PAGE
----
Laindon was a successful rural community until the Basildon development corporation, set up by the government to build the new town, blighted private development and compulsorily purchase homes and land in the area. People who had lived there all there lives moved out and the community fragmented. At the reunion a wall tableau showed the old Laindon high road from the Fortune of War to the Crown Hotel at Langdon hills with all the names of all the shops illustrated along it. There were also photographs of key landmarks of the village back to before 1900, when the high road was a mud track.

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  • I believe that Charlie Clark sells old Laindon rather short when he states that the Radion and Memorial Hall were the main places of entertainment. 

    The St Nicholas church hall regularly held Saturday night dances, had gym classes twice a weak, one for girls and the other for boys. There were also cubs and scout meetings and WI.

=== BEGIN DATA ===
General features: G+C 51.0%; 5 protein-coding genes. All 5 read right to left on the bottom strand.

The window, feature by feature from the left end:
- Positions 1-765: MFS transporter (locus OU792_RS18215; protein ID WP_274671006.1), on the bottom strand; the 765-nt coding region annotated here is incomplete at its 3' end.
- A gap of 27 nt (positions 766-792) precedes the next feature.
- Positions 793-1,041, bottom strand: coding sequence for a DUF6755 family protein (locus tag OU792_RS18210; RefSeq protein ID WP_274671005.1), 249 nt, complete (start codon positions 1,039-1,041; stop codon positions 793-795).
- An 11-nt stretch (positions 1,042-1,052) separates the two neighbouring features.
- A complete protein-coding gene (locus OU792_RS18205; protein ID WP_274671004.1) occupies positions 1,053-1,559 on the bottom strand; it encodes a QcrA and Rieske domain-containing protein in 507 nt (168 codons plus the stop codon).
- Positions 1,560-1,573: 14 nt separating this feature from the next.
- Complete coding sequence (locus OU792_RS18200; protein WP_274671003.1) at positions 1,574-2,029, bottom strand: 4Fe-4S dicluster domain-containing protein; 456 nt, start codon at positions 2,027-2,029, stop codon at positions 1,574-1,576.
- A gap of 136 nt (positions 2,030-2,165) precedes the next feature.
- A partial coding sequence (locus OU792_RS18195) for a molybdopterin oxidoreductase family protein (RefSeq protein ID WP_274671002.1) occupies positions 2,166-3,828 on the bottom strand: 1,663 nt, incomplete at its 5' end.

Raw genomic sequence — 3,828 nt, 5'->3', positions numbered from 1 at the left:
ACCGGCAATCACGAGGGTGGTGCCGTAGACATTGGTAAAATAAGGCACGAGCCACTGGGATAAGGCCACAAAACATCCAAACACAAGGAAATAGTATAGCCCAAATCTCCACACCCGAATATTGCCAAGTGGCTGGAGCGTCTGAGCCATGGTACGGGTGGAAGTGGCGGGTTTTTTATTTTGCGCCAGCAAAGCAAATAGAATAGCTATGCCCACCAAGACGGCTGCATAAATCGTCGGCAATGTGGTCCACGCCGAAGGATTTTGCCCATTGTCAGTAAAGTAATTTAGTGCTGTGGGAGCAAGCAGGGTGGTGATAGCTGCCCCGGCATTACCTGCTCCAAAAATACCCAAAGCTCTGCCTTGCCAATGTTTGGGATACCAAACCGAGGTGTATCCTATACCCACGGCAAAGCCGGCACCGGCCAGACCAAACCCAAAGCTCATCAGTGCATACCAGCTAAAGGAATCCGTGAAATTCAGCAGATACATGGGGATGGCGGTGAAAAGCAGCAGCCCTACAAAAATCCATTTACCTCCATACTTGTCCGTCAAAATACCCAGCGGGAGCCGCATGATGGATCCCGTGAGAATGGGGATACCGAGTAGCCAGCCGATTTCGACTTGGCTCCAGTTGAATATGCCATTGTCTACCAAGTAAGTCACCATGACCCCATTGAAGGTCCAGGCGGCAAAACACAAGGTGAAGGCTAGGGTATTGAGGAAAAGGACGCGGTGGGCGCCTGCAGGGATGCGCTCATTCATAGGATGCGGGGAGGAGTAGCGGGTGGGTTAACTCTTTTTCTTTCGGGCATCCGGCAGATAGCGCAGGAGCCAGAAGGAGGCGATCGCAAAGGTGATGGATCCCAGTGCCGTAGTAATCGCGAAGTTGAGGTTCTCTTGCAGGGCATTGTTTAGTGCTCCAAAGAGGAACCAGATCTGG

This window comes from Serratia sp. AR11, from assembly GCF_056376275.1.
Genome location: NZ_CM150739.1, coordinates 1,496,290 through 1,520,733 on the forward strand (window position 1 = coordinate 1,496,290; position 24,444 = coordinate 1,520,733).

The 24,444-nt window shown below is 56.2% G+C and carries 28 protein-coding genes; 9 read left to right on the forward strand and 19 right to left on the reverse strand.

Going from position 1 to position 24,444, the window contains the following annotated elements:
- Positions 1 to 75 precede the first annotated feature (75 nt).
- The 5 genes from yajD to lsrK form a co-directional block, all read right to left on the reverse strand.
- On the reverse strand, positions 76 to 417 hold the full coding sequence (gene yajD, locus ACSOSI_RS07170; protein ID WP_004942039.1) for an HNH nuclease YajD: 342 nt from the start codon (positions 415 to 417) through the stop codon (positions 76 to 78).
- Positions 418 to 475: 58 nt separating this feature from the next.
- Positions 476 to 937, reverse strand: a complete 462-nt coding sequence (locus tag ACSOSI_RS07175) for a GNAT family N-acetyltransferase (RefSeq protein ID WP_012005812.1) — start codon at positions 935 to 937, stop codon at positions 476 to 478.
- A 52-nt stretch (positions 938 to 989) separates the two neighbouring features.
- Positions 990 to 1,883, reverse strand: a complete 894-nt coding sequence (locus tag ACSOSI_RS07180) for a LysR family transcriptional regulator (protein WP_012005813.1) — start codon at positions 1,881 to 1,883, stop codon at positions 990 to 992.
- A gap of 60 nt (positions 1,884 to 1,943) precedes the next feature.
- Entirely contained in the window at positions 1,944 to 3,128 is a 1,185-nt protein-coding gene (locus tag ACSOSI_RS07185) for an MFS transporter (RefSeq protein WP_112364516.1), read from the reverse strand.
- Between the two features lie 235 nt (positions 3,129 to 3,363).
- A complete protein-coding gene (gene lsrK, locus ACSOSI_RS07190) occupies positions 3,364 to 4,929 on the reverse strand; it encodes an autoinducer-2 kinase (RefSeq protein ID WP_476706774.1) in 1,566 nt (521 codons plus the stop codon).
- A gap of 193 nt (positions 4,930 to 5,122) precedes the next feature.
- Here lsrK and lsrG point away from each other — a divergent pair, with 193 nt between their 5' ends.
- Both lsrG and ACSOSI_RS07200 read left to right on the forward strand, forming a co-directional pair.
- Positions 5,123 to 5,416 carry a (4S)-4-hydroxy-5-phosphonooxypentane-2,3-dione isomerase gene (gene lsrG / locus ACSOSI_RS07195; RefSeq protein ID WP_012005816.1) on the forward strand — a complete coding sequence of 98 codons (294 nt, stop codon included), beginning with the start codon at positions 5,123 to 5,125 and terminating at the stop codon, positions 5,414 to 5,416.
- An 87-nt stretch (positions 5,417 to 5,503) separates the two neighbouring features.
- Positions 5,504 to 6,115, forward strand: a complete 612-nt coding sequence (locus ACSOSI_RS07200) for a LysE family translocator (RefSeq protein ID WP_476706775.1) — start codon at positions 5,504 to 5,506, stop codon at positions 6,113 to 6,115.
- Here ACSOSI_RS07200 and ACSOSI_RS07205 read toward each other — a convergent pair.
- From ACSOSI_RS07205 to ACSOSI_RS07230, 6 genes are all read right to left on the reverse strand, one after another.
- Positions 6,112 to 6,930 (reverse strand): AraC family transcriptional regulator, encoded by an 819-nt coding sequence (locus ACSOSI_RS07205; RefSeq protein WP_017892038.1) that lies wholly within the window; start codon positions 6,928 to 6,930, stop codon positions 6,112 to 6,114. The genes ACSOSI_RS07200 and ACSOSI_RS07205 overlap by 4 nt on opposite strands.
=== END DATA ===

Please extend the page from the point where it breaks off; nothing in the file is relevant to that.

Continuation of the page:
The Country Club in Basildon Rd which had various names, but apart from being a licenced premises had tennis courts and held dances plus performances by the local amateur dramatic groups. 

    The Laindon Park Country Club on the Arterial Rd, next to Parkinsons Garage also held dances. 

    The Hut Club in Langdon Hills had tennis courts and a table tennis club.

    St Peters Hall at the Hiawatha also hosted various club and meeting groups and the British Legion Hall had dancing and were a social club for members. 

    There were a number of sports clubs. Those seeking entertainment were not limited to just a couple of venues.

    By W.H.Diment (26/01/2012)
  • I too find it sad that Laindon village is forever lost, I am a relatively young pup, moving to Laindon from Pitsea prefabs in Nov 64 just before my 6th birthday, into the freshly built Devonshire close.

    Parkinson’s was a regular haunt for me, I loved pocket knives, torches and enhancements for my bikes, and I got my punctures repaired there. I always had a quick look in the window, before queuing up at the Saturday morning cinema, with my brother Trev and our pals the Draycott brothers Jim and Dave!!

    By Terry Steward (24/11/2011)